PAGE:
After the screening, Frye – who teaches law at the University of Kentucky in addition to writing film criticism and producing movies – spoke with the Charlottesville Libertarian Examiner about how he came into possession of home movies from the Nixon White House and the process of turning that material into a cohesive documentary film.

In the public domain
Brian Frye Penny Lane Richard Nixon DVD Watergate“Haldeman, Ehrlichman, and Chapin,” he explained, “were receiving free Super-8 film from the Naval Photographic Center and also free processing and printing. I'm pretty sure that what was happening was Haldeman was distributing the films and after they were shot, he was collecting them, dropping them off at the Naval Photographic Center and then providing prints to all of his friends, so he probably got three prints of everything, more or less.”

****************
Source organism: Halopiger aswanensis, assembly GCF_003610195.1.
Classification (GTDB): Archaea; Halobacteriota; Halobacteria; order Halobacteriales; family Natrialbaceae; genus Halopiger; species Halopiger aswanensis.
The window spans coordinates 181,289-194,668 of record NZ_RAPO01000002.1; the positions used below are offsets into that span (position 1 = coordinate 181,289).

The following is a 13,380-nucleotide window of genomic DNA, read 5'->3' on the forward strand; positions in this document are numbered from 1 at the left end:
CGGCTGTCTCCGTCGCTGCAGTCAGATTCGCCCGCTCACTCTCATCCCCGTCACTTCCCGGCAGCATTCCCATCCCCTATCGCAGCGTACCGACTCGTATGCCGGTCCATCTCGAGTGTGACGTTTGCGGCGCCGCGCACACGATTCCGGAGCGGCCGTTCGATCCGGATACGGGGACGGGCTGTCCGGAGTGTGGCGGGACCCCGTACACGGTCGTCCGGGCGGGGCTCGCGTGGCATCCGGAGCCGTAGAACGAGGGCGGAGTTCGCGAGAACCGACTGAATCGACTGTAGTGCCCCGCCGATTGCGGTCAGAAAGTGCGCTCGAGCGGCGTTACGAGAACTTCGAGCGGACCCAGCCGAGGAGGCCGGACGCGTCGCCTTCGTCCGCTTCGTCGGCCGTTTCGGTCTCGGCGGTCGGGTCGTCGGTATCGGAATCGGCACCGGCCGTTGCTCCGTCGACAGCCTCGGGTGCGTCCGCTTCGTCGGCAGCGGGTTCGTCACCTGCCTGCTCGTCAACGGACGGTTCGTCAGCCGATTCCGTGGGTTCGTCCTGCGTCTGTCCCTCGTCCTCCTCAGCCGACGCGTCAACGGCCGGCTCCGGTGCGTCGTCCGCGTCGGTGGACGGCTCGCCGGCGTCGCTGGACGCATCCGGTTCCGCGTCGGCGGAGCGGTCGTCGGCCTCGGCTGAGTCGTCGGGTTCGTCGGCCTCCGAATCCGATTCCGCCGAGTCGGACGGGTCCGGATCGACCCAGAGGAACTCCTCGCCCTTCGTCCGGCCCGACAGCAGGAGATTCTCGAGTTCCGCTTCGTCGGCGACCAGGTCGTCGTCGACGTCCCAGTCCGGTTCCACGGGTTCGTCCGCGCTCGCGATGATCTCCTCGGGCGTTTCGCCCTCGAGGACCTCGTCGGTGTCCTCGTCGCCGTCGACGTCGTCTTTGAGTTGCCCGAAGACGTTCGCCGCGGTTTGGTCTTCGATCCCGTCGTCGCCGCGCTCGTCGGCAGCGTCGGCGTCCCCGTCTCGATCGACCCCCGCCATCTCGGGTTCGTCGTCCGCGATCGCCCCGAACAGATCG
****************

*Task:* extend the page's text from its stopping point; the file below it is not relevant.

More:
When Ehrlichman, the president's domestic policy advisor, resigned as a result of the Watergate investigation, “he left in his office prints of the Super-8 films -- second- and third-generation prints,” said Frye. “Those were confiscated and ultimately became part of the Watergate investigation collection that went to the National Archives, so they were placed into the public domain in that way.”

The movies remained far from public view, however, because “they don't really relate to the abuse of power issues that people are most interested in. They were relatively low priority on the preservation ladder” for archivists.